I decided to take part in my very first Vlogtober! For those who are unaware, in October many content creators try to make a daily video (or vlog). It can cover any topic, and over the last few years more and more Jamaicans have tried their hand at it; so I thought that it’s about time I did too. One thing to note is, I definitely won’t be doing a daily vlog. My schedule isn’t exactly flexible enough for that right now. BUT, I will be attempting a weekly one. I don’t have any specific topics in mind, but feel free to shoot me an email if there’s anything you’d like to see in a video!

Black Lives Matter.

There’s nothing I can say about the Black Lives Matter movement that hasn’t been said somewhere else online. If you have followed any of my social media accounts, you know where I stand. You may also know how I feel about police states and carceral systems. Not just in America, which runs on white supremacy, but my tiny island nation of Jamaica as well. It’s a very complex issue that has found ground far and wide. But that’s not what I’ll be writing about today.

On the 21st of June, there was a Black Lives Matter March in Tenjin, Fukuoka in Japan. I was fortunate enough to be able to take part and document it. 

Left to right: Riane Victoria, Athena Lisane and Bako Nguasong

I’ll be focusing on the efforts started by some brave women, Bako Nguasong , Athena Lisane and Rianne Victoria. They came together to organize one of the few BLM marches held in Japan in the wake of the murder of George Floyd by the Minneapolis Police Department. 

This march was not centred on just Floyd. All the most recent victims of American police officers were mentioned, as they all deserve to have their names heard. 

I say “deserve”, but we shouldn’t have to do this in the first place. It should never have had to happen. They should be alive. The afternoon started with everyone gathering in Tenjin Park to listen to Bako and Athena speak. You could hear the emotion in their voices as they reiterated the importance of what was being done and why it was necessary.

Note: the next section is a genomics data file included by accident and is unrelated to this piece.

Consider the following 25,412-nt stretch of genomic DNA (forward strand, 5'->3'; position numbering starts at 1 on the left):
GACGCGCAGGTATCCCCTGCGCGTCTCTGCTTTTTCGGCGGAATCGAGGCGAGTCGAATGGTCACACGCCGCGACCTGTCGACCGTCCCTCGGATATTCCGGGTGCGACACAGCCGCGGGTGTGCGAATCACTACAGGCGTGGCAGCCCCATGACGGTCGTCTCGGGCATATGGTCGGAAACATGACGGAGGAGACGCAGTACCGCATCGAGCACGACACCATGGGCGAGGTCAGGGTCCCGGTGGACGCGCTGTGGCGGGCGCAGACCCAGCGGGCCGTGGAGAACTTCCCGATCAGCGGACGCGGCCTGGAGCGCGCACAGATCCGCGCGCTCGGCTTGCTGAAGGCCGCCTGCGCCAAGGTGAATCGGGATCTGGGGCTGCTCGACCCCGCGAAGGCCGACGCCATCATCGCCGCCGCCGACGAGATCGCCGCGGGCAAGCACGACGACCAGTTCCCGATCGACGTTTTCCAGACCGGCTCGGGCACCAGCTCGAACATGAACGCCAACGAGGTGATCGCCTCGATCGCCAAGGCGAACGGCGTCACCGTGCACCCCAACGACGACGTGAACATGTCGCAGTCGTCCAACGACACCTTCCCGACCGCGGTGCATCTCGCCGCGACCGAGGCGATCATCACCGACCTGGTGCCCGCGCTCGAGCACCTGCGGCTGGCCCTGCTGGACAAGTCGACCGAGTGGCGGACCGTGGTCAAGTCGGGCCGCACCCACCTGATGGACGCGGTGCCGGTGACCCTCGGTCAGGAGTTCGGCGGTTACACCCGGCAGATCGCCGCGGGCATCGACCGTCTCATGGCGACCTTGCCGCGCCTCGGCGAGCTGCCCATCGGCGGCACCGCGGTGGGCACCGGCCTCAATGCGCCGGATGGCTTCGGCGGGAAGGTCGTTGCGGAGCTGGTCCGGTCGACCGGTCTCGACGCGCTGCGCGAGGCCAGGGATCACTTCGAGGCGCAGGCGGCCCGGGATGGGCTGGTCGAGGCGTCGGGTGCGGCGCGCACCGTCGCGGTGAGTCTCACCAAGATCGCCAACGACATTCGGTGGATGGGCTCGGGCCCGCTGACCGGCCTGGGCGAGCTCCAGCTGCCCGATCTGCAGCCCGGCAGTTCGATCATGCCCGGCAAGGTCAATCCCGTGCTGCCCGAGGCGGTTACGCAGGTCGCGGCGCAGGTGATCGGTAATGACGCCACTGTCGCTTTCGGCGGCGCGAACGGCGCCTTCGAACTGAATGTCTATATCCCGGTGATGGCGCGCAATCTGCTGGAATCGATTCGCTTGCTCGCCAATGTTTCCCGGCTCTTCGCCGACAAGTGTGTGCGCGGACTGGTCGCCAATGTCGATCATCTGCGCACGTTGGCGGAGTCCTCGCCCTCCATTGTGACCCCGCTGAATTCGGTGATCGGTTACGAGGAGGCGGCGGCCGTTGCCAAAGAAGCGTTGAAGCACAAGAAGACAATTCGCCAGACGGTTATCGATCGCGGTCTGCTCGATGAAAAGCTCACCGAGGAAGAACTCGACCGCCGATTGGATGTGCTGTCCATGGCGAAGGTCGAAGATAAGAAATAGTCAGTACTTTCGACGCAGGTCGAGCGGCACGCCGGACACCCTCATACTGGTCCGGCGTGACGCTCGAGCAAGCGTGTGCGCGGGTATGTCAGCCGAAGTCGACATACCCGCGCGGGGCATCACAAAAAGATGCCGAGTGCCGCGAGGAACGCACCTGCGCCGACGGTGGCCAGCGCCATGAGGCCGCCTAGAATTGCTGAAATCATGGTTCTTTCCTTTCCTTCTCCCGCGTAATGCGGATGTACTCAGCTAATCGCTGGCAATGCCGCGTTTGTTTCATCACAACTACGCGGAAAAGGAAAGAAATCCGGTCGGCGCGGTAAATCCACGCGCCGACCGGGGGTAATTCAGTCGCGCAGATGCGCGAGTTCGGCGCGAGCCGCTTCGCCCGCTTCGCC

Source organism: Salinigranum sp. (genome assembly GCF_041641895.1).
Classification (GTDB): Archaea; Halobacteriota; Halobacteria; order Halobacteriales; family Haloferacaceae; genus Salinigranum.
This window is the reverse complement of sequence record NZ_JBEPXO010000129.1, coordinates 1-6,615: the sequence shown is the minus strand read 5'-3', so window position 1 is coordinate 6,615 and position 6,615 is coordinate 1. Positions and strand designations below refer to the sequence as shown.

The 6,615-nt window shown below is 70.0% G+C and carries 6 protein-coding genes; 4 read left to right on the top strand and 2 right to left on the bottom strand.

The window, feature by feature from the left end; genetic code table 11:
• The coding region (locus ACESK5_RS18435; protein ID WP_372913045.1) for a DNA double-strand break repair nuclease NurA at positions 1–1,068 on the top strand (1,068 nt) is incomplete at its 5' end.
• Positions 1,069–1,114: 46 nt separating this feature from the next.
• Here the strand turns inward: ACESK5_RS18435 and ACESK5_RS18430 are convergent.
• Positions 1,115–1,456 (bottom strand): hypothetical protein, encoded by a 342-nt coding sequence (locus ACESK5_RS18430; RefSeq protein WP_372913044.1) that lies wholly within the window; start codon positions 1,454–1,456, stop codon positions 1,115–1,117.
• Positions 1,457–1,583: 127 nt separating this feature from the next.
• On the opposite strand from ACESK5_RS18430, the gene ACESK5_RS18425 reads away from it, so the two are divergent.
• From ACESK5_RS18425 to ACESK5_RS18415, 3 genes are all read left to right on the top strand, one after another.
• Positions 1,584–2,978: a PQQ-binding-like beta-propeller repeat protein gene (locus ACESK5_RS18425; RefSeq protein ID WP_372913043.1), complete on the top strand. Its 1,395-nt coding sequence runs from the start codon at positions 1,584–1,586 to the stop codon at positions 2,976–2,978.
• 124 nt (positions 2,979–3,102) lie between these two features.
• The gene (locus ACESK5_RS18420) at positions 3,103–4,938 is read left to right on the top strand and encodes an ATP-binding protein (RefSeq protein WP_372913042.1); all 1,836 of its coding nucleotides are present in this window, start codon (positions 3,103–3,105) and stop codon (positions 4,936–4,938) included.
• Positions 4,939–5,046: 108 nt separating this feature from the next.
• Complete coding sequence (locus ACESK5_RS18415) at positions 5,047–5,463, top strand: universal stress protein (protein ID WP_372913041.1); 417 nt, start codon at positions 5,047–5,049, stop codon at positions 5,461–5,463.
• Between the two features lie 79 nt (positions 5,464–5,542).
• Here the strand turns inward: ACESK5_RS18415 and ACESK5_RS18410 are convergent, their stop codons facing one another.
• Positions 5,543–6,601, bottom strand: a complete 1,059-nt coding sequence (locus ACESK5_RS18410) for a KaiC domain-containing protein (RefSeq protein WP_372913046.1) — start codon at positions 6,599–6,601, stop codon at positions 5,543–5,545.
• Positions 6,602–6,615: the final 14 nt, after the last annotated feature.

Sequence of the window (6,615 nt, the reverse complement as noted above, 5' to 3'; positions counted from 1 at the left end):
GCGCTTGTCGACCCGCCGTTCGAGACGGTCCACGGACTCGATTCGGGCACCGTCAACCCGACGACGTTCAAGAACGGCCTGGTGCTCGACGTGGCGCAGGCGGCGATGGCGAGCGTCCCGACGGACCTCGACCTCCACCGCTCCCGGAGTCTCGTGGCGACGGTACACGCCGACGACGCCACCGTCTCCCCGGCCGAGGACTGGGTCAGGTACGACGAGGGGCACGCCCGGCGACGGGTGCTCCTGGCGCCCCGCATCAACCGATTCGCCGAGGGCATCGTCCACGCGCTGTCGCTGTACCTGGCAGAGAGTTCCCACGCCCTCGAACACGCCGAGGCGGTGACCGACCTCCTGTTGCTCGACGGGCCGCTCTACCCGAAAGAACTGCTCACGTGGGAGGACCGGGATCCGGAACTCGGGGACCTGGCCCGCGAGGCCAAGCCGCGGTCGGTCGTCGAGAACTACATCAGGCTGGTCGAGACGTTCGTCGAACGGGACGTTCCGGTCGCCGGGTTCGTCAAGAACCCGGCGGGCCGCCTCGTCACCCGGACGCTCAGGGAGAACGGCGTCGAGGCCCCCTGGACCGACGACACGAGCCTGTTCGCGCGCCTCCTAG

The crowd kneeled in solidarity as they observed a moment of silence. They were then directed to view photos and the victims of police violence, and to read their stories at a small exhibition that was set up. People were able to learn the stories of the victims, speak with organizers, and gain a greater appreciation and understanding for the day’s events.

A note on marches in Japan; as a non-resident, we do not have a constitutional right to protest. We aren’t allowed to protest the government itself (it’s in some of our job contracts). As a result, marches are held. A permit is needed from the city office, and police personnel have to be on site. The officers on the site helped to coordinate some modicum of social distance. Athena stood at the start of the line of approximately 500 people, bullhorn in hand. They practised chants with the crowd while Bako walked alongside them. And then, the march began. Attendees held up their signs, chanting in unison while they marched through the streets of Tenjin. While they didn’t have the numbers that similar marches up north had, they had the spirit and the energy. 

The march ended back in Tenjin Park, as energetic as when it began. There were more speeches, with some from members of the crowd, speaking on their experiences or showing solidarity. It was a powerful day.